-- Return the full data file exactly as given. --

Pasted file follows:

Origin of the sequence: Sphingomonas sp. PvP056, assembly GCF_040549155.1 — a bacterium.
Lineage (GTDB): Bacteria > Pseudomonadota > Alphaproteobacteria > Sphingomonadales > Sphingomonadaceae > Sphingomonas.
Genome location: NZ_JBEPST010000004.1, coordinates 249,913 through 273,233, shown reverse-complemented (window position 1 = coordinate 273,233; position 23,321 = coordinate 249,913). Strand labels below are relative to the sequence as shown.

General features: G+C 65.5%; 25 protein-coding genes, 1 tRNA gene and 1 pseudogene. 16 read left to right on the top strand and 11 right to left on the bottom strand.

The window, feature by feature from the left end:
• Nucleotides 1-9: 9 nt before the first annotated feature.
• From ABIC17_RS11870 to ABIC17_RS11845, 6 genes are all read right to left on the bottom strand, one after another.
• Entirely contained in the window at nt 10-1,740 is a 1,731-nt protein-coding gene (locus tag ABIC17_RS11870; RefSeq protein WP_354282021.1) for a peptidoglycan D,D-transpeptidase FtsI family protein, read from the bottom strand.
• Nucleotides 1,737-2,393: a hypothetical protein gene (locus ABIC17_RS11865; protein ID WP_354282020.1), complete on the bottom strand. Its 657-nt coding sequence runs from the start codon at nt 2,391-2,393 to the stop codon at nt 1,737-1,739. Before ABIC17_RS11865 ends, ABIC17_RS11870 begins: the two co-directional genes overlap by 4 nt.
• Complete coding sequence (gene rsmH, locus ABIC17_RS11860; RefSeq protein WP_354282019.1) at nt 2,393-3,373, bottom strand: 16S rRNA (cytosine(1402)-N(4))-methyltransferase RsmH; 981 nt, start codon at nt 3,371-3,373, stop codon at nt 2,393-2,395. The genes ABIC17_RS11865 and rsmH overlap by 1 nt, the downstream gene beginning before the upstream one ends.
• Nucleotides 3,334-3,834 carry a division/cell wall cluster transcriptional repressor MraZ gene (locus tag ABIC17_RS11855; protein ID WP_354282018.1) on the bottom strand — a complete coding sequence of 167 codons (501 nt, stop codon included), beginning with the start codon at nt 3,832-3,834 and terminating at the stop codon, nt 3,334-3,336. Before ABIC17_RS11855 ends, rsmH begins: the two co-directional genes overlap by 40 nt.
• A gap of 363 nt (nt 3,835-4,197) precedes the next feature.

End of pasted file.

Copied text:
Origin of the sequence: Sphingomonas sp. PvP056, assembly GCF_040549155.1 — a bacterium.
Lineage (GTDB): Bacteria > Pseudomonadota > Alphaproteobacteria > Sphingomonadales > Sphingomonadaceae > Sphingomonas.
Genome location: NZ_JBEPST010000004.1, coordinates 249,913 through 273,233, shown reverse-complemented (window position 1 = coordinate 273,233; position 23,321 = coordinate 249,913). Strand labels below are relative to the sequence as shown.

General features: G+C 65.5%; 25 protein-coding genes, 1 tRNA gene and 1 pseudogene. 16 read left to right on the top strand and 11 right to left on the bottom strand.

The window, feature by feature from the left end:
• Nucleotides 1-9: 9 nt before the first annotated feature.
• From ABIC17_RS11870 to ABIC17_RS11845, 6 genes are all read right to left on the bottom strand, one after another.
• Entirely contained in the window at nt 10-1,740 is a 1,731-nt protein-coding gene (locus tag ABIC17_RS11870; RefSeq protein WP_354282021.1) for a peptidoglycan D,D-transpeptidase FtsI family protein, read from the bottom strand.
• Nucleotides 1,737-2,393: a hypothetical protein gene (locus ABIC17_RS11865; protein ID WP_354282020.1), complete on the bottom strand. Its 657-nt coding sequence runs from the start codon at nt 2,391-2,393 to the stop codon at nt 1,737-1,739. Before ABIC17_RS11865 ends, ABIC17_RS11870 begins: the two co-directional genes overlap by 4 nt.
• Complete coding sequence (gene rsmH, locus ABIC17_RS11860; RefSeq protein WP_354282019.1) at nt 2,393-3,373, bottom strand: 16S rRNA (cytosine(1402)-N(4))-methyltransferase RsmH; 981 nt, start codon at nt 3,371-3,373, stop codon at nt 2,393-2,395. The genes ABIC17_RS11865 and rsmH overlap by 1 nt, the downstream gene beginning before the upstream one ends.
• Nucleotides 3,334-3,834 carry a division/cell wall cluster transcriptional repressor MraZ gene (locus tag ABIC17_RS11855; protein ID WP_354282018.1) on the bottom strand — a complete coding sequence of 167 codons (501 nt, stop codon included), beginning with the start codon at nt 3,832-3,834 and terminating at the stop codon, nt 3,334-3,336. Before ABIC17_RS11855 ends, rsmH begins: the two co-directional genes overlap by 40 nt.
• A gap of 363 nt (nt 3,835-4,197) precedes the next feature.